UK: Federal Court Upholds Make-Whole Premium Payable To Secured Noteholders In Chapter 11 Bankruptcy

Last Updated: 21 December 2016
Article by Clinton Jang and Jeanne Solomon

December 14, 2016 Corporate News Update: Federal Court Upholds Make-Whole Premium Payable to Secured Noteholders in Chapter 11 Bankruptcy, U.S. Securities Filings Start to Reflect Election-Related Risk Factors, and Patent Trial and Appeal Board Terminates Inter Partes Review Proceedings Between Microsoft and Enfish Resulting in Enfish Victory

This week's corporate news roundup includes the holding by a U.S. federal appeals court that secured indenture noteholders were entitled to a make-whole premium notwithstanding the issuer's chapter 11 bankruptcy case, the addition by companies in their securities filings with the SEC of risk factors relating to the outcome of the U.S. Presidential election, and the termination by the PTAB of IPR proceedings as to patent claims between Microsoft Corporation and Enfish LLC, resulting in a non-appealable win for Enfish.


A federal appeals court recently held that first lien and second lien noteholders were entitled to a "make-whole" premium contained in the noteholders' indentures notwithstanding the issuer's Chapter 11 bankruptcy case. In doing so, the court reversed the lower court and reached a different conclusion that the holding in the conclusion in a 2015 decision by the Southern District of New York involving the bankruptcy of Momentive Performance Materials. In the 2015 case, the district court held that acceleration of the notes on bankruptcy was a prepayment, cutting off the right to the make-whole premium provided in the indentures. In the 2016 case, the appeals court found that the make whole premium was styled as a redemption (as opposed to a prepayment) and that New York law permitted redemption after maturity. As a result, it held that the acceleration clause in the first lien and second lien noteholder indentures did not obviate the noteholders' right to the make-whole premium. For more information on the In re Energy Future Holdings Corp. case, see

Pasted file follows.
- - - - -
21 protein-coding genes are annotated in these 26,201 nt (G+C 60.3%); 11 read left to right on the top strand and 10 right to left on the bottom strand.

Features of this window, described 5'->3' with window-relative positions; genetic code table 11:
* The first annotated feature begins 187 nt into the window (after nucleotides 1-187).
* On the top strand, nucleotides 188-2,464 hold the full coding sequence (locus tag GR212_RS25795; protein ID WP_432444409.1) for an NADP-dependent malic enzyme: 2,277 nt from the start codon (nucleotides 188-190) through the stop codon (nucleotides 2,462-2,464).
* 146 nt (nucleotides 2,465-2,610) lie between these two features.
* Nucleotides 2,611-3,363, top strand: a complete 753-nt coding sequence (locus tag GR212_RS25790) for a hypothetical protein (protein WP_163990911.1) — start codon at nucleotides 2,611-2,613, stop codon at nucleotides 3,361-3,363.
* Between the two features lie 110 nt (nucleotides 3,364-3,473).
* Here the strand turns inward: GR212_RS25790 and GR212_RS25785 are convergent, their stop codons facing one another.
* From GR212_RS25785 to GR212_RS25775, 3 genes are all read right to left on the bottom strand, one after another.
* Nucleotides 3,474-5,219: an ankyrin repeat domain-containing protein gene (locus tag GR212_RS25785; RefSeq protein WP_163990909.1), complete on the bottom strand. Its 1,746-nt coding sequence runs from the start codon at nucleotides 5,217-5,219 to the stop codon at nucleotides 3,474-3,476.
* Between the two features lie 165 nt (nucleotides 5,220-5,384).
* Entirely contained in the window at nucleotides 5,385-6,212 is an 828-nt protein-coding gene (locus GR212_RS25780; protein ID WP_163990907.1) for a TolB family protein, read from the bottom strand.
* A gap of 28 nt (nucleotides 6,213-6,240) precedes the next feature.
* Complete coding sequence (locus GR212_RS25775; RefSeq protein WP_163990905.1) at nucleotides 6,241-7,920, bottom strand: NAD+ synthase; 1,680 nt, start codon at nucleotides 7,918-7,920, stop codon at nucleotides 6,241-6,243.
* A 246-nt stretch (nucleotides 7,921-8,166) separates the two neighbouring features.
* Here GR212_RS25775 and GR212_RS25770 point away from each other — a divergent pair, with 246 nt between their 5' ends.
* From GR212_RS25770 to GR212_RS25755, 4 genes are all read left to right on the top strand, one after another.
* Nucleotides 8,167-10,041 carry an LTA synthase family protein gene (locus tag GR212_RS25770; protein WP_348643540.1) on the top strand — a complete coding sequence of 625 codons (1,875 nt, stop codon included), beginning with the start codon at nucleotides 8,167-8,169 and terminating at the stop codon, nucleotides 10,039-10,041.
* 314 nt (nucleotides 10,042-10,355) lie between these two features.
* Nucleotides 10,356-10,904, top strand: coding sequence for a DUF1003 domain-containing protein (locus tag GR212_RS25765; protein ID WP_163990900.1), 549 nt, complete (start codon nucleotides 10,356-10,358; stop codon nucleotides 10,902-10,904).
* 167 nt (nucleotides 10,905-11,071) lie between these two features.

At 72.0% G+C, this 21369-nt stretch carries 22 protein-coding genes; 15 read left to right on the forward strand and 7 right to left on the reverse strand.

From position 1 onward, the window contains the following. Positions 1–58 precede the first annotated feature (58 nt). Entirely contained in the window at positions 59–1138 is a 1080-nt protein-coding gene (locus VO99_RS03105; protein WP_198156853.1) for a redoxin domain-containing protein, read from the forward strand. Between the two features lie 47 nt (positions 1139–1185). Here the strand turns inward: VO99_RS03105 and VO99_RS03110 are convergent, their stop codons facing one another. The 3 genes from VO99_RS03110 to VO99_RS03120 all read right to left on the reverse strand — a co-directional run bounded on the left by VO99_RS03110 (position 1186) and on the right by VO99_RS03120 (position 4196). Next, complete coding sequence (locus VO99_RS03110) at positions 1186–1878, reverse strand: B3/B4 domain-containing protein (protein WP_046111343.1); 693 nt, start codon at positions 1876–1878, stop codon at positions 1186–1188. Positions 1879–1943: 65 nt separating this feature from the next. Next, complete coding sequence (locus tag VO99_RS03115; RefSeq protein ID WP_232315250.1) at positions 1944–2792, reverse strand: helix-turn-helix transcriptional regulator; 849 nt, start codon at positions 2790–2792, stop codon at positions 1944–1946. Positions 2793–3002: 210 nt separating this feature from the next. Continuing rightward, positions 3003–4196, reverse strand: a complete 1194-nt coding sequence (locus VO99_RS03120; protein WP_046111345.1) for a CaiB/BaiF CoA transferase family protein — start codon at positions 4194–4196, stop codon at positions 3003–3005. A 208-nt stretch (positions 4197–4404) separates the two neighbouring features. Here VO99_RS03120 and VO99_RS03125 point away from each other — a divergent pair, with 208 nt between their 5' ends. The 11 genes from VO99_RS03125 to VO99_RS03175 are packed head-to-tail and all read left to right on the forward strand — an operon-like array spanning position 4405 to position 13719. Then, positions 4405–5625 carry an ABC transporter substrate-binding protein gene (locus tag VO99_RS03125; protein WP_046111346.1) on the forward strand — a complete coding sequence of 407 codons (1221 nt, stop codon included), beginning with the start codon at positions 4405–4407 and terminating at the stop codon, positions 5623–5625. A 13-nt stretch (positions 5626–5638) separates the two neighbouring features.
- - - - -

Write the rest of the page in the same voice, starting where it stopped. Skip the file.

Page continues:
Public companies have begun adding risk factors relating to the unexpected election of Donald Trump as U.S. President and the Republican party's strong Congressional majority. Risk factor disclosure relates to matters such as the climate of political uncertainty, the concern for the future of clean energy and climate change mitigation initiatives, and concerns about existing and proposed trade agreements such as the North American Free Trade Agreement (NAFTA) or the Trans-Pacific Partnership (TPP). Some of the disclosures go as far as to note that the impact of negative sentiments towards the U.S. in the wake of the recent election could negatively affect non-U.S. customers, non-U.S. employees and prospective employees. Examples of such risk factors' headings include "[t]he results of the 2016 United States presidential and congressional elections may create regulatory uncertainty for the wind energy sector and may materially harm our business, financial condition and results of operations" and "[s]ignificant developments stemming from the recent U.S. presidential election or the U.K.'s referendum on membership in the EU could have a material adverse effect on us." See, for example, the disclosure in filings such as (Impinj) and (TPI Composites).


In a recent decision, a federal court reversed a prior district court ruling that certain software patent claims were ineligible under 35 U.S.C. § 101 as unpatentable subject matter due to the obviousness of such claims. Enfish, LLC had sued Microsoft Corporation in 2012 for patent infringement, following which Microsoft launched an inter partes review (IPR) of two of Enfish's patents in front of the Patent Trial and Appeal Board (PTAB) to review the patentability of Enfish's patent claims under 35 U.S.C. §§ 102 or 103. The PTAB may only reject patent claims in an IPR if such claims either lack novelty or are obvious, and only on the basis of prior art (i.e., existing patents and printed publications). While the PTAB's factual findings are generally given deference on appeal, the PTAB's legal conclusions are not given the same deference, and the PTAB has no power to invalidate patent claims based on indefiniteness under an IPR. In the Enfish IPR, the PTAB terminated proceedings as to certain claims of both patents because it concluded that such patent claims were indefinite. Neither Enfish nor Microsoft appealed the PTAB's termination of the IPR. Because of this, the PTAB's decision to terminate IPR proceedings was seen as non-appealable, and thus, a de facto win for Enfish, as the PTAB terminated the IPR without invalidating Enfish's patent claims. Curiously, the original Enfish court decision had also addressed the indefiniteness of Enfish's patents and held that the claims were not indefinite because Enfish disclosed sufficient structure. For more information, see

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